Author Archive | rliberty

Liberty: We Must Consider More CRC Alternatives

This is excerpted from Councilor Liberty’s February newsletter.

The Columbia River Crossing Study: We Must Consider More Alternatives Than Just a New 10 or 12 Lane Freeway Bridge That May Cost Taxpayers $2 Billion

There are very few regional decisions with greater consequences for us than whether to spend $2 billion of taxpayer funds to demolish the current Interstate 5 bridges across the Columbia River and replace them with a 10 to 12-lane new freeway bridge.

After many months of study, this alternative (with light rail and bus rapid transit variants) and a no action alternative, are the only ones recommended for further analysis by the staff of the bi-state Columbia River Crossing Task Force. (More information:

Spending $2 billion on a huge new freeway bridge will shape the pattern of growth in northern Clark County, affect job growth throughout the region, have noise, air and water quality impacts in downtown Vancouver and North Portland, raise and lower land prices nearby and pose basic questions about how 10 or 12 lanes of traffic over the Columbia will merge into the 4 lanes of I-5 at the Rose Quarter. Last, but not least, it will use up much of the limited transportation funds that could be used on other projects in the region.

Does it mean this alternative should not be studied at all?

Of course not.

In fact, a big new freeway bridge is definitely is worth studying … as one alternative among many.

The mistake is to continue the study with just one alternative. The only possible conclusion for that kind of study will be the demolition of the old bridge and spending up to $2 billion on a new freeway bridge. I am very concerned that future generations may come to regard the bridge as a symbol of our generation’s lack of imagination, our disregard for fiscal responsibility and our indifference to global warming.

This region, of all regions in the nation, deserves to be offered many more choices to study. These options should include many other alternatives that were not studied by the Task Force because they fell outside the narrowly defined geography and statement of purpose and need for the project. (Documents laying out some of my concerns about the Task Force study and recommendations as well as some suggestions for other alternatives that should be considered will be posted to my website soon:

Because the Metro Council is part of the Metropolitan Planning Organization for the region, it will ultimately be called upon to pass judgment on this project. In effect, we are being asked at this early stage to perform $2 billion worth of due diligence.

Metro Council President David Bragdon has created an opportunity for Councilors and the public to express their views on this regionally significant project.

On Tuesday, February 13 at 2 p.m. the Council will hold an informal work session on this subject and discuss possible resolutions expressing the views of the Council.

The results of that discussion, including possible resolutions, will be the subject of a public hearing and Council action at its meeting that begins at 2 p.m. Thursday, February 22.

On February 27 the Columbia River Task Force is scheduled to take action on the staff recommendation.
I invite you to attend Metro’s work session and to use your opportunity to testify at the Council meeting on February 22.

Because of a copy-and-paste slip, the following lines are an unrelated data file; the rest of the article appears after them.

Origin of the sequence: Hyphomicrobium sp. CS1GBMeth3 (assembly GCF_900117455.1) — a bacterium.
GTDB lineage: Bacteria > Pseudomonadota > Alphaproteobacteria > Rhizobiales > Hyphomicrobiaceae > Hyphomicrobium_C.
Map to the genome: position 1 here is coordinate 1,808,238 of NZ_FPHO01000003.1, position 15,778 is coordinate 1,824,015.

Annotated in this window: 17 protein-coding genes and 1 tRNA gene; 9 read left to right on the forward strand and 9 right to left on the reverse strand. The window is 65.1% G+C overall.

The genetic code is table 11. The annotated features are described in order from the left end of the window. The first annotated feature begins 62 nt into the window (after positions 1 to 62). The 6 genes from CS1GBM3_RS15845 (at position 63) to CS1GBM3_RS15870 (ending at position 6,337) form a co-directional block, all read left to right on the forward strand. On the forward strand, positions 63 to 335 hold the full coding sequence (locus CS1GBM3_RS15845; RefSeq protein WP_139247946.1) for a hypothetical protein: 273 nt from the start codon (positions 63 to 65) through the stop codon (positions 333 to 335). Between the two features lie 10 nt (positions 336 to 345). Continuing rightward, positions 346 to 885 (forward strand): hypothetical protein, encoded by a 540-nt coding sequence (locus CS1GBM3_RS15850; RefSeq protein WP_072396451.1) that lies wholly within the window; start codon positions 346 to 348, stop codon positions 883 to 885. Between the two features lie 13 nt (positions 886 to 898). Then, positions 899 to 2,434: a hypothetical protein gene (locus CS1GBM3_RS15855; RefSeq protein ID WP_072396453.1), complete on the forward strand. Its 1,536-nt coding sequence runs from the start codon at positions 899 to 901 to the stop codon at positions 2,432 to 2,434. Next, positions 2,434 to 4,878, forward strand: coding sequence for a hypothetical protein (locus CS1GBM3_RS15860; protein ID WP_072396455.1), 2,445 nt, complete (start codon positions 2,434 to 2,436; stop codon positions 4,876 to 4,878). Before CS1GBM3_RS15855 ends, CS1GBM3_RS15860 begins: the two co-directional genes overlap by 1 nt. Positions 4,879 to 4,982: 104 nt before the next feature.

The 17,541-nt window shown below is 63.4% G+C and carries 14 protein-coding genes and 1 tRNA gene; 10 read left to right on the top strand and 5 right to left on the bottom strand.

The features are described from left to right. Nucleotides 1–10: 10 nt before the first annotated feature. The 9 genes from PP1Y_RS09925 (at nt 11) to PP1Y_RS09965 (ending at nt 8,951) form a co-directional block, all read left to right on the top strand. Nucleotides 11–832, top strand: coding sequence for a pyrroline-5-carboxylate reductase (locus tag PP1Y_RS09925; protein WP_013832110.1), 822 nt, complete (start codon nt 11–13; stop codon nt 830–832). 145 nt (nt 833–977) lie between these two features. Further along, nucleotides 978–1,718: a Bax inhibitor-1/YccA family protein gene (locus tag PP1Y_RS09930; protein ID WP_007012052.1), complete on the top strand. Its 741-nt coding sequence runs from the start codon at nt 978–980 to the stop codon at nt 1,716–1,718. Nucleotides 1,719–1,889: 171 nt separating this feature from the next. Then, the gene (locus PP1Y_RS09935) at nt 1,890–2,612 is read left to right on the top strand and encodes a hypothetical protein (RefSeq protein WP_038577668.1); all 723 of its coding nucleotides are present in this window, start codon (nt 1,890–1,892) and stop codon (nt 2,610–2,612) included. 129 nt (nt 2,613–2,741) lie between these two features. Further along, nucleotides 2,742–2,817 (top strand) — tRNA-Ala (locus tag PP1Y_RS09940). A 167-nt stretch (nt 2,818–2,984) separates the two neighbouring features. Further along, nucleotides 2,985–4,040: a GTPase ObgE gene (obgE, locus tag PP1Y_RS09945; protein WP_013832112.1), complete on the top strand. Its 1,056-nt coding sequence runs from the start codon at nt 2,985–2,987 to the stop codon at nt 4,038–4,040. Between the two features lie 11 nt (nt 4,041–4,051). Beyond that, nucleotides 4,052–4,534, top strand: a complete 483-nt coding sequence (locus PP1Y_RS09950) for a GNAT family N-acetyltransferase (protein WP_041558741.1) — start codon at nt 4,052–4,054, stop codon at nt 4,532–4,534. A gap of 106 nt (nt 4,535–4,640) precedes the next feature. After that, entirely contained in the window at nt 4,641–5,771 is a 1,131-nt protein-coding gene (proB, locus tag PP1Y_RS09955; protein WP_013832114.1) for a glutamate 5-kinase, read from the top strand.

CRC Skepticism from a Metro Councilor

Councilor Liberty was kind enough to share this memo (PDF, 39K) to his Metro colleagues [already in the public record] regarding the Columbia River Crossing project. He has some doubts:

The problem is defined entirely in terms of vehicle movement (cars, trucks, bikes, pedestrians, transit) and safety. The definition does not encompass the sources of the congestion (greater job growth south of the Columbia; more houses north of the Columbia) nor does it articulate any broader purpose for the bridge improvements (urban design, economic development, environmental or equity goals of some kind.) In other words, vehicle movement and related safety are stated as the ends, not the means.

Read the rest.

One Metro Councilor Challenges the Status Quo

For the last 30 to 50 years, transportation planning in the United States has been:

1. Carried out largely in isolation from regional, city or neighborhood land use planning, even though we know transportation investments shape property values and land uses and land use regulations play a major role in travel patterns.

2. Based on unexamined assumptions about what are the right questions to address. (For example, is the right question always “How do we reduce congestion on this corridor?”)

3. Shaped by an environmental impact statement analysis that often uses straw-men alternatives (especially the “no build” alternative) and that are organized around analyzing a single “corridor” instead of more sophisticated combinations of transportation investments, land use strategies and demand management.

4. Powerfully shaped in Oregon (and elsewhere) by state and federal mandates limiting the use of funds for only certain kinds of transportation investments.

5. At its worst, one of the last refuges of back-room deals and log rolling by a narrow group of interests, conducted out of the public eye.

Our state and region have made progress in changing some of these dynamics, especially #5. But the time is right to take new steps in this region to reform how we make these decisions that use so many tax dollars and have such a profound effect on our region and neighborhoods.

I would welcome other peoples’ ideas about what reforms are needed and how we can gain acceptance for change.